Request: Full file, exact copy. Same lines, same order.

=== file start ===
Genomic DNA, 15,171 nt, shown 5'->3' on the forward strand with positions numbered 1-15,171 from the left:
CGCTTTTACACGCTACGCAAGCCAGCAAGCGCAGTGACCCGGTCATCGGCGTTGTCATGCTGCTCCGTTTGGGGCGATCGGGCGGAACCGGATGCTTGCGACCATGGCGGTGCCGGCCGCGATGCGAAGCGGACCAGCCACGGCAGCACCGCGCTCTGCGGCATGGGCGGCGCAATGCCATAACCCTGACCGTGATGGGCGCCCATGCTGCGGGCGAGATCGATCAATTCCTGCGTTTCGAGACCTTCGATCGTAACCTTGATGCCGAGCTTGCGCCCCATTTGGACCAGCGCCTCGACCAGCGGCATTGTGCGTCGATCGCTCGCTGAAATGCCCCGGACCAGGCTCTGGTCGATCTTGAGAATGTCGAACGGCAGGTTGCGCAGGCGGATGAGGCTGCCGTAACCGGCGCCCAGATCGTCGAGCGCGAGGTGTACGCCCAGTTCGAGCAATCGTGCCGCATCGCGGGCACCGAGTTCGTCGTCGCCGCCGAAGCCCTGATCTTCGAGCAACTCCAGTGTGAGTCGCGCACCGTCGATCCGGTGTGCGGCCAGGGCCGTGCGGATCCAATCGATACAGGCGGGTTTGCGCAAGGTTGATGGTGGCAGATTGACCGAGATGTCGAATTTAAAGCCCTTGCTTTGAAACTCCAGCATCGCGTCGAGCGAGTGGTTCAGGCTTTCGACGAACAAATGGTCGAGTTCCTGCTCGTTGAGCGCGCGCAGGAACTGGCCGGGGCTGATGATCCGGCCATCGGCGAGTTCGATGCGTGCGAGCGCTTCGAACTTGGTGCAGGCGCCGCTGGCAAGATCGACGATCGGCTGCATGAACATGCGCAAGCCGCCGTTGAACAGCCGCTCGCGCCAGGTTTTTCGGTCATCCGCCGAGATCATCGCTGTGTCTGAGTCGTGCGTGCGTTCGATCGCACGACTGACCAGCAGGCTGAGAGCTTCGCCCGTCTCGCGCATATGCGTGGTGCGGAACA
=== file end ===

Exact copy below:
Genomic DNA, 15,171 nt, shown 5'->3' on the forward strand with positions numbered 1-15,171 from the left:
CGCTTTTACACGCTACGCAAGCCAGCAAGCGCAGTGACCCGGTCATCGGCGTTGTCATGCTGCTCCGTTTGGGGCGATCGGGCGGAACCGGATGCTTGCGACCATGGCGGTGCCGGCCGCGATGCGAAGCGGACCAGCCACGGCAGCACCGCGCTCTGCGGCATGGGCGGCGCAATGCCATAACCCTGACCGTGATGGGCGCCCATGCTGCGGGCGAGATCGATCAATTCCTGCGTTTCGAGACCTTCGATCGTAACCTTGATGCCGAGCTTGCGCCCCATTTGGACCAGCGCCTCGACCAGCGGCATTGTGCGTCGATCGCTCGCTGAAATGCCCCGGACCAGGCTCTGGTCGATCTTGAGAATGTCGAACGGCAGGTTGCGCAGGCGGATGAGGCTGCCGTAACCGGCGCCCAGATCGTCGAGCGCGAGGTGTACGCCCAGTTCGAGCAATCGTGCCGCATCGCGGGCACCGAGTTCGTCGTCGCCGCCGAAGCCCTGATCTTCGAGCAACTCCAGTGTGAGTCGCGCACCGTCGATCCGGTGTGCGGCCAGGGCCGTGCGGATCCAATCGATACAGGCGGGTTTGCGCAAGGTTGATGGTGGCAGATTGACCGAGATGTCGAATTTAAAGCCCTTGCTTTGAAACTCCAGCATCGCGTCGAGCGAGTGGTTCAGGCTTTCGACGAACAAATGGTCGAGTTCCTGCTCGTTGAGCGCGCGCAGGAACTGGCCGGGGCTGATGATCCGGCCATCGGCGAGTTCGATGCGTGCGAGCGCTTCGAACTTGGTGCAGGCGCCGCTGGCAAGATCGACGATCGGCTGCATGAACATGCGCAAGCCGCCGTTGAACAGCCGCTCGCGCCAGGTTTTTCGGTCATCCGCCGAGATCATCGCTGTGTCTGAGTCGTGCGTGCGTTCGATCGCACGACTGACCAGCAGGCTGAGAGCTTCGCCCGTCTCGCGCATATGCGTGGTGCGGAACA